As a founding member of the Keep South at South committee I can associate with the article particularly the strategy of fully mobilising your supporter base in the way you did.We too faced a ferocious fight against the resources of the VFL who managed to recruit both our then committee and a substantial number of our players to their cause.The media fully supported the VFL continually siting our lack of success as justification for the proposed move.It proved too much and sadly South became Sydney.I like to think that we had a small part to play in North’s successful repudiation of the proposed move,that you looked at what happened to us, learnt from it and won the fight.
    Like thousands of South supporters I didn’t change my allegiance to Sydney but became a supporter along with my children of North and remain so to this day.

  6. Mick Jeffrey says:

    It’s a shame that the league doesn’t want to remember that the people make the game, and their competition. The sole motivation for moving from the league’s perspective had to be money. Surely they weren’t stupid enough to believe that the majority of the fans would follow the team. Many football fans (not AFL fans, FOOTBALL fans) are starting to wake up to this as second tier, womens and local competitions are being robbed of their independence without a chance to stand alone.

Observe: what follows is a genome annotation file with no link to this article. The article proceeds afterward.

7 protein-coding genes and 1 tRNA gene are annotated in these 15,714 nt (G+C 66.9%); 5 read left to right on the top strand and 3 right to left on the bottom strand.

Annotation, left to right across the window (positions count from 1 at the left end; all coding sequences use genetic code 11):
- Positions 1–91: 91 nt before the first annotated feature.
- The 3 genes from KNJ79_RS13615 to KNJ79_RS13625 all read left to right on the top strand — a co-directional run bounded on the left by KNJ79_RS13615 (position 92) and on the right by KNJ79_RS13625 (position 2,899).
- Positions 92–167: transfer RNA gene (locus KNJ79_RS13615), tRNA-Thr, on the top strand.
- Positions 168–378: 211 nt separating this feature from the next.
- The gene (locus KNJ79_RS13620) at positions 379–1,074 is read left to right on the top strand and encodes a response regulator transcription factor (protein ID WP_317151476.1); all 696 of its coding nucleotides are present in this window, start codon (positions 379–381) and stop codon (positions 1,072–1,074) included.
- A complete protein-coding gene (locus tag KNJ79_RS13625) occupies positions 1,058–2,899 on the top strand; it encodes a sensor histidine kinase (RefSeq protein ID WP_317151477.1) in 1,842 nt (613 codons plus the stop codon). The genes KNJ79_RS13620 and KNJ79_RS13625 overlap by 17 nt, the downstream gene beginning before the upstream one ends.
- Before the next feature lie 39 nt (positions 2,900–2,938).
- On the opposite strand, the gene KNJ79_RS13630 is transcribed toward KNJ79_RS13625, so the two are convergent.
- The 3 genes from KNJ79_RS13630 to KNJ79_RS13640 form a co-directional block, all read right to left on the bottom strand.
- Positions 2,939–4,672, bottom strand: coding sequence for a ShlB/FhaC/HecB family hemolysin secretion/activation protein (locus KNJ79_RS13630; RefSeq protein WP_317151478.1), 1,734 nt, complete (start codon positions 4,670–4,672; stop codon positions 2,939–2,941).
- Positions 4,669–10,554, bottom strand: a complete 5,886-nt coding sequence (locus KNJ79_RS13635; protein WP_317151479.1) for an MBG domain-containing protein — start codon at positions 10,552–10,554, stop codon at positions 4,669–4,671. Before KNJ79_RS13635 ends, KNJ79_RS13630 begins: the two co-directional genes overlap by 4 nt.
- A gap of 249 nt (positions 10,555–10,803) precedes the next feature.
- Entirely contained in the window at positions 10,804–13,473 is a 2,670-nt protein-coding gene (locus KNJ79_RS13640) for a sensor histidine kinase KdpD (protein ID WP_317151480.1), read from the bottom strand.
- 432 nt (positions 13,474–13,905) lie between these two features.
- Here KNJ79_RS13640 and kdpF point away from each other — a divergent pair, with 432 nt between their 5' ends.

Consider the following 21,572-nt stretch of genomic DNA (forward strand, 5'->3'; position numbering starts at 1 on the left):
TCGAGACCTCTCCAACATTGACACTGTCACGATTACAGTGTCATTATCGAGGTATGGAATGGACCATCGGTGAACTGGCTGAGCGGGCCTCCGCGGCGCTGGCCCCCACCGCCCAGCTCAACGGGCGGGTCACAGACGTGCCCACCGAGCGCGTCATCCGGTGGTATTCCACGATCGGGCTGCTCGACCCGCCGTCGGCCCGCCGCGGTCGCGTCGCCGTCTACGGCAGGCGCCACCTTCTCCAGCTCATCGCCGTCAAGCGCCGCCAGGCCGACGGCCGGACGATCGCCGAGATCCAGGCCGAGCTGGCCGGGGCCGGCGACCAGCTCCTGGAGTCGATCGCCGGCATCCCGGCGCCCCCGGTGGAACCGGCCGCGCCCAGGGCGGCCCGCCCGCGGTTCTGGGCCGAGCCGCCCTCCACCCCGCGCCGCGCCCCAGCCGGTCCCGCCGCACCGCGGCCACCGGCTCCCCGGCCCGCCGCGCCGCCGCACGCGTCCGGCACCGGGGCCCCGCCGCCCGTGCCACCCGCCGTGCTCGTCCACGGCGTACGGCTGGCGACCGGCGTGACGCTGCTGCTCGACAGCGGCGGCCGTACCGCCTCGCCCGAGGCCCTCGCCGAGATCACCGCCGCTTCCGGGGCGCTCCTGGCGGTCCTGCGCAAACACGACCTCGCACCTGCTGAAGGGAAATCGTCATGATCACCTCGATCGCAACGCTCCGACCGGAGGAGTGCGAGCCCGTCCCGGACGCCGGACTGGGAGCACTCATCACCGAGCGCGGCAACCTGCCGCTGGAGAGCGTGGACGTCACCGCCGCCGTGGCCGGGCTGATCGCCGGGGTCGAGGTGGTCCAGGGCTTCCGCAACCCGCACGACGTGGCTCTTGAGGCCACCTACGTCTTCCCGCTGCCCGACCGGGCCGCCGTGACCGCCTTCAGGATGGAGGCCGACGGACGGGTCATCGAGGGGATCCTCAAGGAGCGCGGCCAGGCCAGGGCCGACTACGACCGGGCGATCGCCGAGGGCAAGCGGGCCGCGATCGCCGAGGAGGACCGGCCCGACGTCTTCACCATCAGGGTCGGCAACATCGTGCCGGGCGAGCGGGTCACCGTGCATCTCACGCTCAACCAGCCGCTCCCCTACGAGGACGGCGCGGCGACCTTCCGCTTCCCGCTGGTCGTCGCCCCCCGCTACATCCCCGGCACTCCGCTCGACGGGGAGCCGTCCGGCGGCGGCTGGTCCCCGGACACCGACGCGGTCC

7. Well done Marnie,
    Having been an on and off member since I was a kid, in 2007 I figured it was time to act on my love.
    Paid up member ever since.
    I’ve got a Keep North South t-shirt.
    Here’s to another hundred odd years at Arden Street…

  8. I will reserve my judgement on J Brayshaw

  9. Bring back the torp says:

    C.Wilson & P.Smith, respected journalists usually, made big errors in judgement supporting in their articles North going to to the GC.

    It is ironic that Melb. since 2007 is experiencing a big population boom in its N, NW, & W. suburbs. North & Footscray must assiduously cultivate these outer areas -the demographic is far bigger & more favourable for AF than the inner N & W.

    Whilst North will always stay in Melb., IMO it should play 6 home games (3 + 3) in Hobart & Lonny – still play c. 11 games in Melb.( & Hawthorn vacate Tas.). Also play its AFLW home games in Tas. This will consolidate NM’s finances.

Leave a Comment

*